CURRENT PRICES

Current prices are recorded from antiques shows, flea markets, sales and auctions throughout the United States. Prices vary in different locations because of local economic conditions.

  • Halloween costume, Archie Andrews, jumpsuit style, shiny rayon, bright blue and yellow, red trim, Archie’s face on front, Archie Comic Pub., Inc., 1969, $45.
  • Milky Way Halloween candy box, jack-o’-lantern images, orange ground, held 24 candy bars, 1950s, 6 3/4 x 8 inches, $55.
  • Glass skull ornament, silver with black eyes and teeth, 1950s, 4 inches, $65.
  • Candy container, man wearing top hat, composition over cardboard, top of man on spring, sways, Germany, 1960s, 9 x 4 inches, $70.
  • Moulin Rouge movie program, stars Jose Ferrer and Zsa Zsa Gabor, cover is copy of a Toulouse-Lautrec painting, 1953, 14 pages, 12 x 9 1/2 inches, $115.
  • Slick Black hair-dye sign, cardboard, image of smiling woman with half gray and half black hair, dye tin in foreground, 1930s, 11 x 16 inches, $125.
  • Effanbee Mickey boy doll, brown eyes, mohair wig, swivel composition head, cloth body, circa 1944, 17 inches, $190.
  • Chitty Chitty Bang Bang flying car model, die-cast metal, original package, 1967, 4 inches, $195.
  • “Flaming Halloween Fortune Game,” fortune flames on top of candle base, pick one flame and read fortune, Beistle Co., 1930s, 6 1/2 x 7 inches, $455.
  • English armchair, mahogany and yew, shaped crest above wheat-shaft splat, shaped arms, wooden seat, square legs, circa 1800, 48 inches, $1,965.

Give yourself or a friend a gift. Kovels’ Advertising Collectibles Price List has more than 10,000 current prices of your favorite advertising collectibles, from boxes and bins to trays and tins. More than 400 categories are organized by brand name, company name, product or collectible. Plus 300 photographs, logos and trademarks. A 16-page color insert features important advertising collectibles. Clubs, publications, resources and a full index. Available at your bookstore; online at Kovels.com; by phone at 800-303-1996; or send $16.95 plus $4.95 postage to Kovels, Box 22900, Beachwood, OH 44122.

© 2011 by Cowles Syndicate Inc.

 

 

 

Jack Kevorkian's signature blue cardigan sweater. Image courtesy of Hutter Auction Galleries.

Bidders pass up Kevorkian paintings, suicide machine

Jack Kevorkian's signature blue cardigan sweater. Image courtesy of Hutter Auction Galleries.

Jack Kevorkian’s signature blue cardigan sweater. Image courtesy of Hutter Auction Galleries.

NEW YORK (AP) – A suicide machine belonging to Dr. Jack Kevorkian was withdrawn Friday from an auction of the assisted-suicide advocate’s possessions after failing to draw a high enough bid, while 17 of his paintings tied up in a legal dispute with a suburban Boston museum found no takers.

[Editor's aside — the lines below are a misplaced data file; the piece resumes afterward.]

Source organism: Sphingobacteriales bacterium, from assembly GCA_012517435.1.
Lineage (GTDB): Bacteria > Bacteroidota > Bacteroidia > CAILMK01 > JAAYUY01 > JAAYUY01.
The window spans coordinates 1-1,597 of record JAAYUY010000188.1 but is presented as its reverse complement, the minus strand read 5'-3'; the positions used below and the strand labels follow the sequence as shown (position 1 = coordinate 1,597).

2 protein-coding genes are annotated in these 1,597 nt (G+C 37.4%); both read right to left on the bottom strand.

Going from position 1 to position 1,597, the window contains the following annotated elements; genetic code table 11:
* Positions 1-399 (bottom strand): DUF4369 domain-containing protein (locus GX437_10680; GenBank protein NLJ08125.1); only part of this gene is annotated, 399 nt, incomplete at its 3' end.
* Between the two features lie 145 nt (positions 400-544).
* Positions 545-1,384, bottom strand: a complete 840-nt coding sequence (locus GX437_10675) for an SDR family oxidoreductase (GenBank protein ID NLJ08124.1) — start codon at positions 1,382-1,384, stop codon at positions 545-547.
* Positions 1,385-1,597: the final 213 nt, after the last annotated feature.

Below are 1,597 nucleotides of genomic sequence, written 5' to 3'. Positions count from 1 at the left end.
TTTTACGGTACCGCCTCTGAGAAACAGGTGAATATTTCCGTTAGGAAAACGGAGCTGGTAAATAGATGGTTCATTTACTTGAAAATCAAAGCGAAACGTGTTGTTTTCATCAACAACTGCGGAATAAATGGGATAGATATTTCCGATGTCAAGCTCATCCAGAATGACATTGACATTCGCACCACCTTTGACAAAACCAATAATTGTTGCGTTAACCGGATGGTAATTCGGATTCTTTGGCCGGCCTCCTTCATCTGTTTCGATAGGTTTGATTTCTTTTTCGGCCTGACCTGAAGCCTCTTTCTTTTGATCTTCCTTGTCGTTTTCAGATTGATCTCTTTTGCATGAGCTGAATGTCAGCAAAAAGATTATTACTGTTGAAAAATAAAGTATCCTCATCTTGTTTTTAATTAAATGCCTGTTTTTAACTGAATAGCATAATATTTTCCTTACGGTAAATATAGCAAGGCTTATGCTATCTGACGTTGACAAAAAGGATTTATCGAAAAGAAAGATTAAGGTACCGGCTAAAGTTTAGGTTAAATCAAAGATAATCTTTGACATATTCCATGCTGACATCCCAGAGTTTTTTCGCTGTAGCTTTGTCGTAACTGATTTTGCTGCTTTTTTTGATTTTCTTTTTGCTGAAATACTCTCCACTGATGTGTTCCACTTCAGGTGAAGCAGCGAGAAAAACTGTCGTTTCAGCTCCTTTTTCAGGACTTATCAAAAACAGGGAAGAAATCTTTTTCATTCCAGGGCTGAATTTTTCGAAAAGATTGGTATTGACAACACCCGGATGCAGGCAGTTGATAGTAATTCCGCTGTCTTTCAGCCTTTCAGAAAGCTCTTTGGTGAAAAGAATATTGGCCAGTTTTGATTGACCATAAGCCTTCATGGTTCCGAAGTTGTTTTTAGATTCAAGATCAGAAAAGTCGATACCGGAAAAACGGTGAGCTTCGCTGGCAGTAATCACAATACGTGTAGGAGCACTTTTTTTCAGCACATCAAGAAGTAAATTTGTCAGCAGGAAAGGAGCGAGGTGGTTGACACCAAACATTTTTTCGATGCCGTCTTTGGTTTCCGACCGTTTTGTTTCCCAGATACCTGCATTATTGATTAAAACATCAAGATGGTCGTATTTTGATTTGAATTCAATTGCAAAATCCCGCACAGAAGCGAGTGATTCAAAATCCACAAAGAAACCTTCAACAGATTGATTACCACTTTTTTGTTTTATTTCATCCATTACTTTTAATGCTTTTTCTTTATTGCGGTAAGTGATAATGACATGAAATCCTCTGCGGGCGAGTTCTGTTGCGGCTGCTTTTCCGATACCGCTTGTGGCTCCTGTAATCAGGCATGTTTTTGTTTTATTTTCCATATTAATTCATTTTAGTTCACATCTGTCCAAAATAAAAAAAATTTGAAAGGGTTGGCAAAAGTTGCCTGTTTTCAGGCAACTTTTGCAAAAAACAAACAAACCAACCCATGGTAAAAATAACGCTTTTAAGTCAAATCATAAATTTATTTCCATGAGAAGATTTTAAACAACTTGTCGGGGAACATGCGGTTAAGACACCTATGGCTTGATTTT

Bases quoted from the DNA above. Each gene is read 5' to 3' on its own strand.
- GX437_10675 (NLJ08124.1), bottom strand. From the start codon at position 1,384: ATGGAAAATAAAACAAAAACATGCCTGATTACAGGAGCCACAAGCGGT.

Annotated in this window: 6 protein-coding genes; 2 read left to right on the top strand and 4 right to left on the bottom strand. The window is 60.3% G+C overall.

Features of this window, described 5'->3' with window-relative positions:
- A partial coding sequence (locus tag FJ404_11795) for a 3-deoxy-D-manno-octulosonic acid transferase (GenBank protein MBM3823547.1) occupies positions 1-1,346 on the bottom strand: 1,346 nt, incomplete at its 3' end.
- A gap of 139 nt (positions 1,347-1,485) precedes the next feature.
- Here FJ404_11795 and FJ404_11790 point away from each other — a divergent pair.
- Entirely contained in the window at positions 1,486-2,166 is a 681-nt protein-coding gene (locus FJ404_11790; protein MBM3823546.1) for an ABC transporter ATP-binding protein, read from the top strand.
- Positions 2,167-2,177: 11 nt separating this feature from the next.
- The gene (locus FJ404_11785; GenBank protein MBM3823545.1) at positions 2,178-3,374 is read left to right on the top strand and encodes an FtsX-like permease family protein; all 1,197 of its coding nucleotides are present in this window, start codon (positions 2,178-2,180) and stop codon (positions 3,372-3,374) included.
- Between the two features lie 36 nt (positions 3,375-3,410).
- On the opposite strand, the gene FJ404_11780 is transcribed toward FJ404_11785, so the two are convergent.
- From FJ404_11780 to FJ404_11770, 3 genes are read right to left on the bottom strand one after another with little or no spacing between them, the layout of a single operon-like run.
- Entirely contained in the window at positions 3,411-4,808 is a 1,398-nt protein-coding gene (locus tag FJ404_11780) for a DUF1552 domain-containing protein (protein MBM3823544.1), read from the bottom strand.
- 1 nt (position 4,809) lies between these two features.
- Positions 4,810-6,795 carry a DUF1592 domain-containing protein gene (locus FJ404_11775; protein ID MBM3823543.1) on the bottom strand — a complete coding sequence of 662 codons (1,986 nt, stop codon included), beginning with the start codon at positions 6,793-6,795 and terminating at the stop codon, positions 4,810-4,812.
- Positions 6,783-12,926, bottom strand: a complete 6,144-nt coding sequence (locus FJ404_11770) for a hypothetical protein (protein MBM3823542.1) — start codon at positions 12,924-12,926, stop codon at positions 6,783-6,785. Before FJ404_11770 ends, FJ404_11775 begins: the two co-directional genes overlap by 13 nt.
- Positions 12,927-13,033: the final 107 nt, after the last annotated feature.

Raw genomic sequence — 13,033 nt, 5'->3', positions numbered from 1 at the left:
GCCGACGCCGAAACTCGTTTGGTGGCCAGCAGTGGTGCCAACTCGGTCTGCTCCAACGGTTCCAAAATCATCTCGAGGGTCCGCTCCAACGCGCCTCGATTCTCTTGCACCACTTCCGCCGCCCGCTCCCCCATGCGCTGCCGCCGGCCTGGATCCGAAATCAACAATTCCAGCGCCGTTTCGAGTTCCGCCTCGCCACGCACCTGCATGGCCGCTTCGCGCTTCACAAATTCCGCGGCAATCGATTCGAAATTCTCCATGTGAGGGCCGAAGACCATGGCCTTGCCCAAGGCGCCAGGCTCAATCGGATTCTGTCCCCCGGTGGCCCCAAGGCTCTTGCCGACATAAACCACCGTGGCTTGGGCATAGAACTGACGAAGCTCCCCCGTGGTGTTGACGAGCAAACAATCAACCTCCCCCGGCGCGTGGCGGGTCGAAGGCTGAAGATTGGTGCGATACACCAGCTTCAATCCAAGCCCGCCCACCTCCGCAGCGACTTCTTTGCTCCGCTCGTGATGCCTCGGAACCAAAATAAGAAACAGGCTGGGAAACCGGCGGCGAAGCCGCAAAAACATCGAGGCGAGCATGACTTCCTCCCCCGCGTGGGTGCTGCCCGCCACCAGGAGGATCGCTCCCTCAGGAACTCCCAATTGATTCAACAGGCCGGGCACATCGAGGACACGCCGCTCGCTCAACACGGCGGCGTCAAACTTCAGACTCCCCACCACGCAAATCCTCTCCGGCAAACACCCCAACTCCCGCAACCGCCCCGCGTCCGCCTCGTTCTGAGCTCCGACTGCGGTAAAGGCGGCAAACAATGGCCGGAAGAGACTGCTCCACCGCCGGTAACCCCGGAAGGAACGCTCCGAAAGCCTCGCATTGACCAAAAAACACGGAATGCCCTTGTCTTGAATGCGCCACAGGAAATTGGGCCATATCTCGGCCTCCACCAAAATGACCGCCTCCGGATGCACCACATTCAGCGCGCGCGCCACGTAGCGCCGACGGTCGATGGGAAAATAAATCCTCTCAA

The paintings, including one Kevorkian did with a pint of his blood, and about 100 other personal items went on sale at the New York Institute of Technology. The estate had estimated the value of the 17 paintings at $2.5 million to $3.5 million.

Images of the paintings were displayed instead of the actual works because the Armenian Library and Museum of America has refused to surrender them.

Roger Neal, a spokesman for the Kevorkian estate, said he was not surprised that the paintings did not sell.

“I’m not sure how many people wanted to bid on artwork that was in litigation,” he said.

The suicide machine had been estimated to sell for $100,000 to $200,000, but the highest bid was $65,000, said Neal’s colleague, Lester Schecter.

“People just didn’t bid on the big stuff,” he said.

The assisted-suicide machine, known as a Thanatron, delivers intravenous drugs that put the person to sleep and then stops the heart. It was built out of household tools, toy parts, magnets and electrical switches.

Kevorkian sparked the national right-to-die debate with a homemade suicide machine that helped end the lives of about 130 ailing people. He was convicted of second-degree murder in 1999 for assisting in the 1998 death of a Michigan man with Lou Gehrig’s disease. He was released from prison in 2007.

He died in June in suburban Detroit at age 83, leaving his property to his niece and sole heir, Ava Janus of Troy, Mich.

Other auction highlights included a bulletproof vest and his sweaters. Kevorian’s last painting, made a year before his death, also was for sale and was not among the group of disputed works. Titled 9th Amendment, the pop art-style work depicts a U.S. treasury bill with an image of James Madison.

The proceeds will go to Janus and the charity Kicking Cancer for Kids.

Successful bidders of the disputed paintings would have had to make a 10 percent deposit that would have been held in escrow.

The Armenian Library and Museum of America, in Watertown, Mass., said the paintings were donated by Kevorkian, who was of Armenian descent.

Its attorney, Harold W. Potter Jr., has said the museum believes in good faith that it owns the paintings and they will stay put until the dispute is resolved.

Both sides have filed lawsuits.

Many of the paintings depict death or dying. One is titled Genocide and features a bloody head being dangled by the hair and held by the hands of two soldiers, one wearing a German military uniform from World War II and the other wearing a Turkish uniform from World War I. Kevorkian painted the head using his blood.

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Online: www.hutterauctions.com

Copyright 2011 Associated Press. All rights reserved. This material may not be published, broadcast, rewritten or redistributed.

AP-WF-10-29-11 0201GMT

 

 

 

Paul McCartney performing in Dublin in 2010. This file is licensed under the Creative Commons Attribution-Share Alike 2.0 Generic license.

Paul McCartney to help restore Motown piano

Paul McCartney performing in Dublin in 2010.  This file is licensed under the Creative Commons Attribution-Share Alike 2.0 Generic license.